“Now we have to go out and do that same thing, but in just six races. We’re going to go out there and push hard and see what we can do.”

Now in its 10th year, the Countdown has historically been rough on competitors, particularly in the first round of eliminations. Several potential championships have gone by the wayside when favored drivers were eliminated early in one or more of the six playoff races.

Fortunately for Brown, he’s had just one first round exit thus far this season, a streak he hopes to continue in this year’s playoffs.

“The thing about it is every point is crucial,” Brown said. “I look at the Countdown each and every year as not just six races. There’s 24 rounds up for grabs. Each round is worth 20 points (plus a maximum of 12 points each race for qualifying). That’s your maximum points. How many of those rounds can you get?

“That’s what we focus on, just doing one round at a time and getting as many rounds as possible. Last year we did a great job at it. But this year is going to be a whole other ball of wax where the competition has stepped up again to just an incredible level to go out there and try to make that happen like we did last year.”

Brown is as confident heading into this year’s Countdown as he was going into last year’s playoff. Obviously, he’s hoping the end result winds up the same.

“All these spots are so close and tight, man, it’s going to be a crapshoot going here for these six races for the championship,” Brown said. “Those are the challenges we all live for.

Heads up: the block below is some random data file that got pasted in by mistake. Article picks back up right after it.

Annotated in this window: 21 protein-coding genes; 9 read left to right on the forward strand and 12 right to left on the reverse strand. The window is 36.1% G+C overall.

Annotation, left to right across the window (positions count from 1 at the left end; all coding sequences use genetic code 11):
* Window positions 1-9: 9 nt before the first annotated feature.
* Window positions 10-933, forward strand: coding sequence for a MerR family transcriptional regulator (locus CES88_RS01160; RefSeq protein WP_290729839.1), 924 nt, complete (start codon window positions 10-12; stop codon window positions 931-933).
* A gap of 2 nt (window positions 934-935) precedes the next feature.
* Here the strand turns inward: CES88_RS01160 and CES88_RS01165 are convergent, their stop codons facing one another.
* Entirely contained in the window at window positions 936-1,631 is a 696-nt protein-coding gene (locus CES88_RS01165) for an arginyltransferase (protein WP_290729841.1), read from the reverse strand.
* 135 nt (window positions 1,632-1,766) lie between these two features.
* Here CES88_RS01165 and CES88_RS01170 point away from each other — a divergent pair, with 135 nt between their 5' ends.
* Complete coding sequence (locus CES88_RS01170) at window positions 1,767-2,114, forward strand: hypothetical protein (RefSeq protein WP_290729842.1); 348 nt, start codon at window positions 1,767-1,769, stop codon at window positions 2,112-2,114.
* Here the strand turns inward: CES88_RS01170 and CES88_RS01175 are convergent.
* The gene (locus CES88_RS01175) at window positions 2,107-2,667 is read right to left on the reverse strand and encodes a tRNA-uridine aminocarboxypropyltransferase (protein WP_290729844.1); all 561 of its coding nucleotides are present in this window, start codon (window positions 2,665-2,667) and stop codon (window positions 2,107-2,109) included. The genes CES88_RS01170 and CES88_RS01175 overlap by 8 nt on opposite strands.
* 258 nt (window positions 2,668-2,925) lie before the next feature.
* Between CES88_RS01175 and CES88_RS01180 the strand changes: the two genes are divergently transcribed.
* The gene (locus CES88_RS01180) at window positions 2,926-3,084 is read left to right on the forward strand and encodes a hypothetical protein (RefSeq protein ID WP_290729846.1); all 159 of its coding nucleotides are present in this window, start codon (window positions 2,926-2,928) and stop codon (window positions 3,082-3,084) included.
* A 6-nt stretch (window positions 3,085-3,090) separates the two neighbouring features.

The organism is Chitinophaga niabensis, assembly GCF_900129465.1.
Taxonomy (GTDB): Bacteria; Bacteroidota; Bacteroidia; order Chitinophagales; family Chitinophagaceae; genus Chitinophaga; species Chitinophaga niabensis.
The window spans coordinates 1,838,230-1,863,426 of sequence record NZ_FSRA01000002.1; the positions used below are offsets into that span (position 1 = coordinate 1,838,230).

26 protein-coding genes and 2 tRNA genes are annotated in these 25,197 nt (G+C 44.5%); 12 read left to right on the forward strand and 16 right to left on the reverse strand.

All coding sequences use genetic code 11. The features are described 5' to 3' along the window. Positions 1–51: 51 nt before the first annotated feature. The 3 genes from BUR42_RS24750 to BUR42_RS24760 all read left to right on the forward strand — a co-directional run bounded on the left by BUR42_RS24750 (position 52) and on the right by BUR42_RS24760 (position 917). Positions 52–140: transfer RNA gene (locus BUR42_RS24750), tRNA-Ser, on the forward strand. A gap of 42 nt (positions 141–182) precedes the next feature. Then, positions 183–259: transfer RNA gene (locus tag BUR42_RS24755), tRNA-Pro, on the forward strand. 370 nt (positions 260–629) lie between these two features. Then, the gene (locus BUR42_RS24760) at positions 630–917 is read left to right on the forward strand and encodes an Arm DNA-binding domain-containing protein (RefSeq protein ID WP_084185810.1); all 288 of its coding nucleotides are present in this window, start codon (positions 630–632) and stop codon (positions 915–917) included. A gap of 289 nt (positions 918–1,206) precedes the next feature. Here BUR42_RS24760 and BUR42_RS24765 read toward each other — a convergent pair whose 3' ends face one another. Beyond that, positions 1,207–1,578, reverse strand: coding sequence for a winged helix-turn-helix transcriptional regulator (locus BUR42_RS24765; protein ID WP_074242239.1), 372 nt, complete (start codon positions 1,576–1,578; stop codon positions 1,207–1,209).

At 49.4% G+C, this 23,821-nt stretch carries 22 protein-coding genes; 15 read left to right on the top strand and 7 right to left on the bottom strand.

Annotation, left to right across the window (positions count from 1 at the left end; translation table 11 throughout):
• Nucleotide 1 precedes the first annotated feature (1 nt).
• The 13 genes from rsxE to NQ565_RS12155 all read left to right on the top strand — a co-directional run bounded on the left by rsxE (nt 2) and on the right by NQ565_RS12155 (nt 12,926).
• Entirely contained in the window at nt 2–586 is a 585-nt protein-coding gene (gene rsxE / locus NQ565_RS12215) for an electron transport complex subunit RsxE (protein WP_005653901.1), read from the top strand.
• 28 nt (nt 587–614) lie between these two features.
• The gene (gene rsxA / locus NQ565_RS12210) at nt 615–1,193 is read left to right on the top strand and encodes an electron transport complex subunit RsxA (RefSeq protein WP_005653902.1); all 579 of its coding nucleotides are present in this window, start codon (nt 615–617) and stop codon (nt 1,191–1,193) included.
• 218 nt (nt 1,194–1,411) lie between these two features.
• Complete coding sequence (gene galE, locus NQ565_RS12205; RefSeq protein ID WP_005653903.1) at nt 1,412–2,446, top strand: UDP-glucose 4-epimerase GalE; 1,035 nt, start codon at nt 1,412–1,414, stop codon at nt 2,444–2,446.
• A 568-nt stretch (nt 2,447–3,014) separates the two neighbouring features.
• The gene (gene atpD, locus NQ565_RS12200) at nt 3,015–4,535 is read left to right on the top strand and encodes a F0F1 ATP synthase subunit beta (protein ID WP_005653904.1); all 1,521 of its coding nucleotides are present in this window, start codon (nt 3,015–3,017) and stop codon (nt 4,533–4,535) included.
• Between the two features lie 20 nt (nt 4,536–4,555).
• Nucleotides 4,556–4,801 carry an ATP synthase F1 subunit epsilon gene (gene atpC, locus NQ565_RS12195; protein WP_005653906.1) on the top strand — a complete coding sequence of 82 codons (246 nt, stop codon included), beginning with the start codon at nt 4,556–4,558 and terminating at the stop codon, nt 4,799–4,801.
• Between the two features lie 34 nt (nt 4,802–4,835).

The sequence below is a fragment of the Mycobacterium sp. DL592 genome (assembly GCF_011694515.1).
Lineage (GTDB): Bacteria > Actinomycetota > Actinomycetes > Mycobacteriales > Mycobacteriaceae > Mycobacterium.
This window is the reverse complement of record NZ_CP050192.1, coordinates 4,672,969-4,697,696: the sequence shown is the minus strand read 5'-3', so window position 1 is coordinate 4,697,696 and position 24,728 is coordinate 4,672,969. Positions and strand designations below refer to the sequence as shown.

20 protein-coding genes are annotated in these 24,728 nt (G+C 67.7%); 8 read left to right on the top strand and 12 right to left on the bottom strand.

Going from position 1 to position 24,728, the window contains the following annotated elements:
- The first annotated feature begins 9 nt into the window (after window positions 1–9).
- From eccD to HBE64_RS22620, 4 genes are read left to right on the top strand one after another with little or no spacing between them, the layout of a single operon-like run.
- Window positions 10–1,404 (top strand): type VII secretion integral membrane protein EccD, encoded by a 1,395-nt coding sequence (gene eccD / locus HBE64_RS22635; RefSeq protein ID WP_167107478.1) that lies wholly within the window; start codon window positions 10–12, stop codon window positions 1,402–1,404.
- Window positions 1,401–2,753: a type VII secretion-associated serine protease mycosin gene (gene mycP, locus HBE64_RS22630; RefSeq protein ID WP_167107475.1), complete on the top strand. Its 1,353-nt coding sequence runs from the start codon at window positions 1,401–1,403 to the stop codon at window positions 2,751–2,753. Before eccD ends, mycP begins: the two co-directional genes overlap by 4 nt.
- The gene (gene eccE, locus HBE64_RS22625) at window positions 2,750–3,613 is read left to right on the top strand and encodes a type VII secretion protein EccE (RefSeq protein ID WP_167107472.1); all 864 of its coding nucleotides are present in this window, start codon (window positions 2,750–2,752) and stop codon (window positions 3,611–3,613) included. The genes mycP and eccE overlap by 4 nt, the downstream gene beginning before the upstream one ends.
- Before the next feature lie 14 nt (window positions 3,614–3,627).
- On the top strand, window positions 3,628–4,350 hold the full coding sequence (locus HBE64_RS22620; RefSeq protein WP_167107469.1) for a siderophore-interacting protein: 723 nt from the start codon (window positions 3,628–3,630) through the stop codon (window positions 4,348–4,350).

“We live for these moments to go out there as a team, as a whole, to see who can be that champion at the end of the year. That’s what we’ve been working for. … (We’re) just hoping all of our hard work pays off right now.”


* 2012 Top Fuel World Champion – 6 Wins (Led series)

* 2013 2nd place in Countdown – 4 Wins

* 2014 7th place in Countdown – 6 Wins (Led series)

* 2015 Top Fuel World Champion – 7 Wins (Led series)

* 2016 Point Leader going into Countdown – 4 Wins (leads series)

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Robert Wickens in the Indy 500? Bryan Herta making plans to field a car for next year

Robert Wickens Indy 500
Brett Farmer/LAT Images/IMSA

DAYTONA BEACH, Fla. — Bryan Herta wants to enter Robert Wickens in the Indy 500 as early as 2024 – a year longer than preferred as work continues on the hand controls needed for the paralyzed driver.

Wickens suffered a spinal cord injury in a crash at Pocono Raceway in his 2018 IndyCar rookie season. He’s worked as a driver coach for the Arrow McLaren IndyCar team since, but last year with Bryan Herta Autosport and Hyundai returned to racing in the IMSA Michelin Pilot Challenge.